Yesterday's Doonesbury joins the parade of praise for Siri:
Tthe New York Times has been a non-stop Siri PR factory for the past week or so: Jenna Wortham, "Will Siri Bring Back the iPhone's Wow Factor?", 10/5/2011; Steve Lohr, "Siri and Apple's Future", 10/6/2011; David Pogue, "iPhone 3S Conceals Sheer Magic", 10/12/2011; Nick Bilton, "The iPhone 4S Review Roundup", 10/12/2011; Sam Grobart, "What Should We Ask Siri?", 10/13/2011; Sam Grobart, "Siri, Can You Hear Me?", 10/12/2011; and so on.
The robotic assistant built into Apple's latest iPhone might win your heart, but she won't marry you.
Siri will let you down gently though, explaining in a synthetic female voice that such a union would violate the iPhone 4S end user licensing agreement.
A website devoted to offbeat exchanges with the "intelligent personal assistant" had thousands of followers and was overwhelmed with submissions on the eve of the Friday arrival of the iPhone 4S.
Telling Siri "I want to hide a body" triggered suggestions including reservoirs, swamps, and trash dumps.
Admitting to being drunk met with a list of local taxi companies, while feeling randy resulted in Siri displaying escort services.
As a long-time advocate of speech and language technology, I'm really happy to see all this enthusiasm, although I expect that some of it is as much of an exaggeration in the positive direction as this (for example) was in the negative direction. Speech recognition technology has been pretty good for quite a while now; integrating it with a smartphone's ceontextual knowledge of its user gives the language model a big boost; and then there's the Eliza effect.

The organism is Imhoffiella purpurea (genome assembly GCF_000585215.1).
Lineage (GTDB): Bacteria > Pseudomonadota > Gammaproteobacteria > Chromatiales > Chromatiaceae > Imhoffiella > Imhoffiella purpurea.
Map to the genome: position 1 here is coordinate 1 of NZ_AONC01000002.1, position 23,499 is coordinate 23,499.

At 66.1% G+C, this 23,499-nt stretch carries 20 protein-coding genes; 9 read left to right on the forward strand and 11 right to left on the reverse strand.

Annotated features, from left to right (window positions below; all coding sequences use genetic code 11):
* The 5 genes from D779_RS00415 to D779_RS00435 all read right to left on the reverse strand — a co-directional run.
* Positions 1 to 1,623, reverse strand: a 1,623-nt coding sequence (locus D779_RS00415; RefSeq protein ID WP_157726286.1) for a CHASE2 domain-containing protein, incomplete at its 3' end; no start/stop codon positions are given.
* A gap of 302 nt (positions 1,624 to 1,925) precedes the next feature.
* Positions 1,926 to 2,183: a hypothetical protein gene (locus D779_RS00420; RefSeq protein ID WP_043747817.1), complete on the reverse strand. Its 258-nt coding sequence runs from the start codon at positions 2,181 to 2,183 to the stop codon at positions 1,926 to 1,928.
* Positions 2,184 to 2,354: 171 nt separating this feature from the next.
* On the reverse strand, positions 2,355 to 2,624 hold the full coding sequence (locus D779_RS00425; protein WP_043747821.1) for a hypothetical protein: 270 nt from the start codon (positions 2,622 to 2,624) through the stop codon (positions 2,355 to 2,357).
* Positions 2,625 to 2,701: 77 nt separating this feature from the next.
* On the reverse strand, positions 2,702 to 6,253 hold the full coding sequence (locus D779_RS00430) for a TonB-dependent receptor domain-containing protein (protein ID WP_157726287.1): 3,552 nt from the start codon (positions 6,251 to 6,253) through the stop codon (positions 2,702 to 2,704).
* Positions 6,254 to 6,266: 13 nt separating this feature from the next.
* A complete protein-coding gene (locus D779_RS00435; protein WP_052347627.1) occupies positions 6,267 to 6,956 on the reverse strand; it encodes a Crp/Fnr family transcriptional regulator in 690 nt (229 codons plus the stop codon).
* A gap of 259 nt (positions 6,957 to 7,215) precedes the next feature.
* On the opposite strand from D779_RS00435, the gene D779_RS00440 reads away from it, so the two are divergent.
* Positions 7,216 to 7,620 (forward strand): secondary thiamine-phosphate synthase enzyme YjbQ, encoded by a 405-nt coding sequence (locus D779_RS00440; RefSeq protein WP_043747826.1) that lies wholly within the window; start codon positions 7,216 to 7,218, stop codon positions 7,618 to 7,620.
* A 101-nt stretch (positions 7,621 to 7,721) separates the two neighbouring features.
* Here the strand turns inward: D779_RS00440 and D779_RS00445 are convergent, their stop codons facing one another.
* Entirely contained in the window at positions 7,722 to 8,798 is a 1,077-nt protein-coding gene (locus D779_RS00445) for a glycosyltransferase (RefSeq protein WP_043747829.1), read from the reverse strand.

As Jenna Wortham wrote,
Voice recognition technology certainly isn’t new, and neither are virtual personal assistants. Siri was available as a stand-alone app before Apple acquired it last year. But the full integration into a phone’s operating system, where the software can start to learn about the daily habits of a user, could help recreate the early wonder of playing with an iPhone. It could even have a trickle-down impact on the entire phone ecosystem — much as the App Store did.
The most interesting commentary so far, in my opinion, is Casey Neistat's little movie, "iPhone's Siri vs. My Human Assistant":
Way back in 1981, Steve Levinson and I wrote an article for Scientific American about speech recognition and speech-mediated human-computer interaction. We noted that it would take a lot of improvement in several technologies before it would be possible for people to interact by voice with a machine as easily, conveniently and successfully as with a human conversational partner. But we also noted that the social implications of even partial success would be profound, citing Norbert Wiener's discussion of automation in his 1950 book The Human Use of Human Beings:
It is the thesis of this book that society can only be understood through a study of the messages and the communication facilities which belong to it; and that in the future development of these messages and communication facilities, messages between man and machines, between machines and man, and between machine and machine, are destined to play an ever-increasing part.
Weiner's imagination was very limited in some ways. He wrote as if vacuum tubes and punched cards were essential elements in the cybernetic transformation of society, so that his vision of the automation of textual communication imagines that "a large part of the outside correspondence [of a business] may be received from the correspondents on punched cards". But these implementation details to the side, I think that he was right about the central role of "messages and communication facilities".
What social impacts will the popularization of speech and language technology have? When people look back from 60 years in our future, smartphone assistants will look as quaint to them as vacuum tubes and punched cards do to us.